Here’s Why Experts Say You Shouldn’t Fear Antidepressants

If you're depressed, of course.

Here’s Why Experts Say You Shouldn’t Fear Antidepressants

If you're depressed, of course.

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It’s 2018, and yet some people are still wary about taking medication in order to deal with anxiety or depression. It’s an odd attitude, given that you’d never tell someone suffering from, say, Type 2 diabetes, to just tough it out. But there’s still a stigma surrounding mental and emotional health, despite the fact that it’s as important, if not more so, as your physical health.

After all, the National Institute of Mental Health has previously reported that depression takes more years from American lives than drug abuse or any other mental health disorder, and surveys have found that having a positive attitude can extend your life just as much as the right diet and exercise.

As society becomes more accepting of anxiety and depression as serious disorders that are just as “real” as any other chronic disease, more and more people get help in the form of therapy and medication. According to data published last summer, 12.7 percent of Americans age 12 or older reported taking an antidepressant within the last month between 2011 and 2014, which represents a 64 percent surge from 1999 to 2002. The use of antidepressants was more common among women (16.5 percent) as opposed to men (8.6 percent), three times more common among white people than African Americans, and way more common among those over 60 (19.1 percent) than among teens (3.4 percent).

Still, a lot of Americans wonder whether or not antidepressants can really help them combat their “inner demons,” and now, a new study seems to have a definitive answer: Yes.

The UK study, which was recently published in The Lancet, analyzed data from 522 trials involving 116,477 people and found that, overall, antidepressants were twice as effective in treating depression than placebos.

“This study is the final answer to a long-standing controversy about whether antidepressants work for depression,” lead author Dr Andrea Cipriani, from the University of Oxford, told the BBC. “We found the most commonly prescribed antidepressants work for moderate to severe depression and I think this is very good news for patients and clinicians.”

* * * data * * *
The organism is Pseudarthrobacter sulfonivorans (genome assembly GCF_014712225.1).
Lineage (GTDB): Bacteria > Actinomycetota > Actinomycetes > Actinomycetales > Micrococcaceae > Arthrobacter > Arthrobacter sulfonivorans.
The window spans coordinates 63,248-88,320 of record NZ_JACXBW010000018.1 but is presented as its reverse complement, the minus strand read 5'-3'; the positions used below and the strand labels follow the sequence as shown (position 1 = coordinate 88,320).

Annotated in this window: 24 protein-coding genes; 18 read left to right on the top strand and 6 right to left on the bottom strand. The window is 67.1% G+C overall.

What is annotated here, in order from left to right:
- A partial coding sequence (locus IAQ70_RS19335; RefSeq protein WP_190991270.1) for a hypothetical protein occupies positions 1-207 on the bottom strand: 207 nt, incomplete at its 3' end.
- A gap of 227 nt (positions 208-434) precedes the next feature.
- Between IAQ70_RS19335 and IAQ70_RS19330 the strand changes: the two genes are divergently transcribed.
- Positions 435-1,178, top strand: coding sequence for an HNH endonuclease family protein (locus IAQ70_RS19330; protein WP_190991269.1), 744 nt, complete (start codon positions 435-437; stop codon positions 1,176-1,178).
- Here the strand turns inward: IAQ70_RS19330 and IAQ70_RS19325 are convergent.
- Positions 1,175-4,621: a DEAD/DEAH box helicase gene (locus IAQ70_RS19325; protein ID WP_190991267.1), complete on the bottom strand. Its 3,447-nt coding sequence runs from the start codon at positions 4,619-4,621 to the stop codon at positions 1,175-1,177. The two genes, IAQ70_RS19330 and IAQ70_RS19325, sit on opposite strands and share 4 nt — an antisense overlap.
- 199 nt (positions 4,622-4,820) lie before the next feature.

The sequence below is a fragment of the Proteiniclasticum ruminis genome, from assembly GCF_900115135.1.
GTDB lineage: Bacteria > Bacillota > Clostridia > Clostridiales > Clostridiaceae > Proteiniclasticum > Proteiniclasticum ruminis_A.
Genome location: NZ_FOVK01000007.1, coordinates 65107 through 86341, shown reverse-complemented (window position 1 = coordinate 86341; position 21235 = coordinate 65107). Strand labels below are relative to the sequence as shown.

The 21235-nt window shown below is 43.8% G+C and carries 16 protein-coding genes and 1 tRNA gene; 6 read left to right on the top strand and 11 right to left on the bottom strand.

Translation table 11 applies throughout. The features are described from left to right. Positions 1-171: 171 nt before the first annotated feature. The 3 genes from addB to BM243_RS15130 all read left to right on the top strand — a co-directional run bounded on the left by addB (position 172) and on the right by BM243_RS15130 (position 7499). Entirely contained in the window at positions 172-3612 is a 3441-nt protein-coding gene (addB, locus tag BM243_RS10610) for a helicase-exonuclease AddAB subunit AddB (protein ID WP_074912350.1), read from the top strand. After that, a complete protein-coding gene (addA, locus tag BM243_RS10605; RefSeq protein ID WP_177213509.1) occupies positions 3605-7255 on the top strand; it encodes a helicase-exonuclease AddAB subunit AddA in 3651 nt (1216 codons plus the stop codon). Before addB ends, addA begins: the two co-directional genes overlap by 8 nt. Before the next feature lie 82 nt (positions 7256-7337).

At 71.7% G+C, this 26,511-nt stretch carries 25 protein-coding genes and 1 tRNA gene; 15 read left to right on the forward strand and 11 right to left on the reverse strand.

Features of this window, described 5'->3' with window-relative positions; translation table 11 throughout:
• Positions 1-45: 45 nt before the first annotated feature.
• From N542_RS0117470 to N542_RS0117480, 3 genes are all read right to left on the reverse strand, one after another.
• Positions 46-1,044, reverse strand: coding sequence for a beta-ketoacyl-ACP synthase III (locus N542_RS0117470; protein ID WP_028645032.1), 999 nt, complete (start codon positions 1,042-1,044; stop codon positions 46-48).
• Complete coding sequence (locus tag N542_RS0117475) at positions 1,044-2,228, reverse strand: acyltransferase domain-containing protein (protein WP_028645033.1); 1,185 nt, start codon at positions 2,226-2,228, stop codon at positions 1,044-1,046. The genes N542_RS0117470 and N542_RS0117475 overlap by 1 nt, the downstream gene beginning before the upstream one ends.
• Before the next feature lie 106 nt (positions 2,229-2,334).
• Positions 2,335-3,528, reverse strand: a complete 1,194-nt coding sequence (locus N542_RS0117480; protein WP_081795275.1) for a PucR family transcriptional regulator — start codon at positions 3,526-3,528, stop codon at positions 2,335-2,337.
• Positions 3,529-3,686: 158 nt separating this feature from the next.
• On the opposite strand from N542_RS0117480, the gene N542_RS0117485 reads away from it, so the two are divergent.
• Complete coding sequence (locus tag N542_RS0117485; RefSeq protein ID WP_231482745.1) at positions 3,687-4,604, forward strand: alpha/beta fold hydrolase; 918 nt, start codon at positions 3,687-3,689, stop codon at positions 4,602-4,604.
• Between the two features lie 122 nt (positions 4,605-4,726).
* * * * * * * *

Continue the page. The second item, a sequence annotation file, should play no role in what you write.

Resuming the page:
However, since not all antidepressants are created equal, they compared 21 different antidepressants, and ranked them for efficacy. Of the drugs, they found that Amitriptyline, sold under the brand name Elavil, seemed to have the greatest effect, but that doesn’t mean you should call up your therapist and immediately ask for a prescription. As any psychiatrist will tell you, antidepressants are not for everyone, and brands have different levels of success and different side effects depending on your unique chemical makeup, which is why it’s so crucial to work closely with your therapist to find the one that’s best for you. Many people need to try several types of antidepressants in order to find the one that’s most effective.

As the novelist James Smythe wrote in a series of tweets on the study that has now gone viral:

“There are people who’ll say that [anti-depressants] aren’t needed, and don’t work. And I think that such an attitude is potentially very dangerous. It’s irresponsible to tell somebody with clinical depression that they shouldn’t take them – each case, each human being, should be looked at case by case. And your case might be one that needs a medical hand. Everybody can use CBT and coping mechanisms, but for a lot of people, when it’s clinical depression – a chemical imbalance, let’s remember, as tangible as a broken limb – medicine can literally save a life. So if you have depression, and somebody tells you to handle it with meditation and yoga and exercises, cool. Do those. But also, speak to a medical profession. Because if you’re somebody who needs them, antidepressants will literally change your life.”

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